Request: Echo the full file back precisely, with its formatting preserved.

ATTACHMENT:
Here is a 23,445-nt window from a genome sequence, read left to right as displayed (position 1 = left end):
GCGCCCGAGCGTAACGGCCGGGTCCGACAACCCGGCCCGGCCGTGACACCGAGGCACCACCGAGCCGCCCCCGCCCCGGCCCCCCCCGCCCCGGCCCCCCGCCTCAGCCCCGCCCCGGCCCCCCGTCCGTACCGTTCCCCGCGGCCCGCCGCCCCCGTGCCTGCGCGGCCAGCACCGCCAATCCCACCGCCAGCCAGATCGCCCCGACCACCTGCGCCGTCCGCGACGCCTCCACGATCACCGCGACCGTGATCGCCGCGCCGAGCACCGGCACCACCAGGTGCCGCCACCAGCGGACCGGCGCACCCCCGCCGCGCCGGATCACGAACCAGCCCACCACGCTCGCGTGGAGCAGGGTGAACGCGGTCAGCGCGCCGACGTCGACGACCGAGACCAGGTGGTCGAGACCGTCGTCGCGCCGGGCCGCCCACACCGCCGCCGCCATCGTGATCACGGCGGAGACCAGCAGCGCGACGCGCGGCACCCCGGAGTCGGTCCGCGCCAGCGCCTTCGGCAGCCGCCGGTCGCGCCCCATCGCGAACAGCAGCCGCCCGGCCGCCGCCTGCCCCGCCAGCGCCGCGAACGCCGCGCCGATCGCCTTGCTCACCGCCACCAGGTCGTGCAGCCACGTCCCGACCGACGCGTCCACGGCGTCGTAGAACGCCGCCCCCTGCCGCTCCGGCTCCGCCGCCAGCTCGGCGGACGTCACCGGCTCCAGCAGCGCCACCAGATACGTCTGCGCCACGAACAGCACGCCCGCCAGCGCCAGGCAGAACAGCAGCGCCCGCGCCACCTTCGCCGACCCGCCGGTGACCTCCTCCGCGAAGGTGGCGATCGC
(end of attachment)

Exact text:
Here is a 23,445-nt window from a genome sequence, read left to right as displayed (position 1 = left end):
GCGCCCGAGCGTAACGGCCGGGTCCGACAACCCGGCCCGGCCGTGACACCGAGGCACCACCGAGCCGCCCCCGCCCCGGCCCCCCCCGCCCCGGCCCCCCGCCTCAGCCCCGCCCCGGCCCCCCGTCCGTACCGTTCCCCGCGGCCCGCCGCCCCCGTGCCTGCGCGGCCAGCACCGCCAATCCCACCGCCAGCCAGATCGCCCCGACCACCTGCGCCGTCCGCGACGCCTCCACGATCACCGCGACCGTGATCGCCGCGCCGAGCACCGGCACCACCAGGTGCCGCCACCAGCGGACCGGCGCACCCCCGCCGCGCCGGATCACGAACCAGCCCACCACGCTCGCGTGGAGCAGGGTGAACGCGGTCAGCGCGCCGACGTCGACGACCGAGACCAGGTGGTCGAGACCGTCGTCGCGCCGGGCCGCCCACACCGCCGCCGCCATCGTGATCACGGCGGAGACCAGCAGCGCGACGCGCGGCACCCCGGAGTCGGTCCGCGCCAGCGCCTTCGGCAGCCGCCGGTCGCGCCCCATCGCGAACAGCAGCCGCCCGGCCGCCGCCTGCCCCGCCAGCGCCGCGAACGCCGCGCCGATCGCCTTGCTCACCGCCACCAGGTCGTGCAGCCACGTCCCGACCGACGCGTCCACGGCGTCGTAGAACGCCGCCCCCTGCCGCTCCGGCTCCGCCGCCAGCTCGGCGGACGTCACCGGCTCCAGCAGCGCCACCAGATACGTCTGCGCCACGAACAGCACGCCCGCCAGCGCCAGGCAGAACAGCAGCGCCCGCGCCACCTTCGCCGACCCGCCGGTGACCTCCTCCGCGAAGGTGGCGATCGC